PhD thesis “Fluvial meta-ecosystem modeling”

Leibniz Institute of Freshwater Ecology and Inland Fisheries (IGB)
August 21 2017
Position Type
Organization Type

Fluvial ecosystems are an important element in the global carbon cycle metabolizing large amounts of terrigenous organic matter (tOM). This contributes to CO2 evasion fluxes that are under continuous reevaluation at the global scale. In contrast, research on the underlying processes is concentrated at the local ecosystem scale. This scale-gap seriously hampers process understanding across scales, limits upscaling accuracy, and reduces our scope of reaction strategies. The ERC Starting Grant Project FLUFLUX (“Fluvial Meta-Ecosystem Functioning: Unravelling Regional Ecological Controls Behind Fluvial Carbon Fluxes”) aims to develop a deeper mechanistic understanding of fluvial carbon fluxes by investigating ecological processes at the intermediate ‘regional' scale of the ‘fluvial network‘. In particular, respiration of tOM is hypothesized to be an interactive product of organismic diversity and resource diversity, which both follow conspicuous patterns in river networks. From an ecological perspective, river networks may be aptly termed ‘fluvial meta-ecosystems”.

The aim of the open position is to develop a spatially explicit and dynamic meta-ecosystem model that is capable to reproduce natural patterns of biodiversity and resource diversity in river networks. The model shall serve two main purposes: (i) exploration of topological effects and impacts of anthropogenic interference through “in-silico” exploration of artificial river networks, (ii) generation of predictions (of biodiversity, resource diversity and functioning) for real river networks under imminent fragmentation threat. The model should be validated with lab- and field-based data generated within the project by other team members.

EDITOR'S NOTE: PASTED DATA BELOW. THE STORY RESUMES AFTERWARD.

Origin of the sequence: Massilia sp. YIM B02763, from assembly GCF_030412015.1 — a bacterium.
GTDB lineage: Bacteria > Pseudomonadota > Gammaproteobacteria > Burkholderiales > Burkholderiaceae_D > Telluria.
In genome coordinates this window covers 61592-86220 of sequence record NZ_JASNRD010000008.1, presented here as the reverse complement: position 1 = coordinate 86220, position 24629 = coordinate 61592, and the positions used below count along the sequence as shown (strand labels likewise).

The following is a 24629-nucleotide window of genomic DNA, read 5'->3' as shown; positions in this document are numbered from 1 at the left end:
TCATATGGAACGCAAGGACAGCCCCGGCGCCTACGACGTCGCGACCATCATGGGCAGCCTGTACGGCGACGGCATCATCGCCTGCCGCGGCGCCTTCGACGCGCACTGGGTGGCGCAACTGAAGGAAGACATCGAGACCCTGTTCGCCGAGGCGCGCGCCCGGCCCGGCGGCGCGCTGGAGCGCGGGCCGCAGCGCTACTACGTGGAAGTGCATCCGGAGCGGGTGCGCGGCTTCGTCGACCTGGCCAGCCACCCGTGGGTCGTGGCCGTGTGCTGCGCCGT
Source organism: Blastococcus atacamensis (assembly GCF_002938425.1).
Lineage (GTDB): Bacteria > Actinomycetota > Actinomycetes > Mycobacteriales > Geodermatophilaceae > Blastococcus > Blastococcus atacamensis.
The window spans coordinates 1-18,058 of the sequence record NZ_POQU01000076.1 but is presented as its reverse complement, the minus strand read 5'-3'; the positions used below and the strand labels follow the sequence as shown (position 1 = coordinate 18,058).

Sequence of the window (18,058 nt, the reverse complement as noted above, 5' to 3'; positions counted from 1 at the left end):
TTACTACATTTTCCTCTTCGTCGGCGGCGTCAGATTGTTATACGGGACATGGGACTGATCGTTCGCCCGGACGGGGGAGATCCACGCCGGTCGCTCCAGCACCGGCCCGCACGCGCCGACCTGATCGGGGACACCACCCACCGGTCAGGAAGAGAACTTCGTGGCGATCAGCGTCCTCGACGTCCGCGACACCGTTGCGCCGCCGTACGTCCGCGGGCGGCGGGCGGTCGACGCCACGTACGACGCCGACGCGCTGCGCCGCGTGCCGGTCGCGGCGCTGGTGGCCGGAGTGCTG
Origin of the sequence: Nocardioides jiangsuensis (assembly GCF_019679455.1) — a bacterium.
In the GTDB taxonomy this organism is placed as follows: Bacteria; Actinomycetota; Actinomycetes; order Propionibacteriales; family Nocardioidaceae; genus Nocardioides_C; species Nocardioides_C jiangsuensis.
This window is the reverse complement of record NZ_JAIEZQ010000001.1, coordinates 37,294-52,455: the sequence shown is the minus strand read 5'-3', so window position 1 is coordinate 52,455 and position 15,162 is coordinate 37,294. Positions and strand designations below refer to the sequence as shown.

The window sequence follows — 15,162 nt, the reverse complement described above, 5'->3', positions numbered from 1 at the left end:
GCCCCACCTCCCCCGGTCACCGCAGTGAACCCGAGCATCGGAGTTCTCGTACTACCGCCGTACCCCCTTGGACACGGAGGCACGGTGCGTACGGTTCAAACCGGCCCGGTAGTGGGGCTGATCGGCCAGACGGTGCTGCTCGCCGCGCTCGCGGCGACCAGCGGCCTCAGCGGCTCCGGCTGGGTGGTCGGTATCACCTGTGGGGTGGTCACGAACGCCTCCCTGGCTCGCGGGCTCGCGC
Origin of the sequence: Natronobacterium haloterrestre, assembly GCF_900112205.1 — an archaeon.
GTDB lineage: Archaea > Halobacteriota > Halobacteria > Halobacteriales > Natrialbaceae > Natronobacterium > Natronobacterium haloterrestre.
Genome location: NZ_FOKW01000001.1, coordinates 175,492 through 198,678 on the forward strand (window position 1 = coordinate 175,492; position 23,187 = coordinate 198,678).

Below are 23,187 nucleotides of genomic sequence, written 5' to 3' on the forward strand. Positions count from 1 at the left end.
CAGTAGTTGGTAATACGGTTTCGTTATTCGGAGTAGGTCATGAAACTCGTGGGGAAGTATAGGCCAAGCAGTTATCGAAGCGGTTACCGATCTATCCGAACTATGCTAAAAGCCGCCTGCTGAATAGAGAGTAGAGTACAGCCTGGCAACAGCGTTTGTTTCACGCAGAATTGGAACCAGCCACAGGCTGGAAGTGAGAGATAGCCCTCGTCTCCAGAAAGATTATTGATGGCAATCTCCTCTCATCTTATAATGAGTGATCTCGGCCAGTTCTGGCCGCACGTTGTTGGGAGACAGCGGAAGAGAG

IGB is the largest freshwater

research institute in Germany ( with a mission for the

generation, dissemination and application of knowledge about freshwater

ecosystems). The IGB program is unique in that it combines basic and applied

research for the benefit of both. Cooperating intensively with the scientific

community (universities, research institutes), government agencies, as well as

the private sector, guarantees the development of innovative solutions to the

most pressing challenges faced by freshwater ecosystems and human societies. We

are a member of the Forschungsverbund Berlin e.V. (FVB) and the

Leibniz-Association ( IGB offers excellent laboratory and field

facilities for interdisciplinary research, large-scale experimental facilities,

as well as long-term research programmes and datasets. Furthermore, IGB has an

intensive PhD training programme and about 50 PhD students from approximately

15 different nations are employed at IGB.



This job comes from a partnership with Science Magazine and Euraxess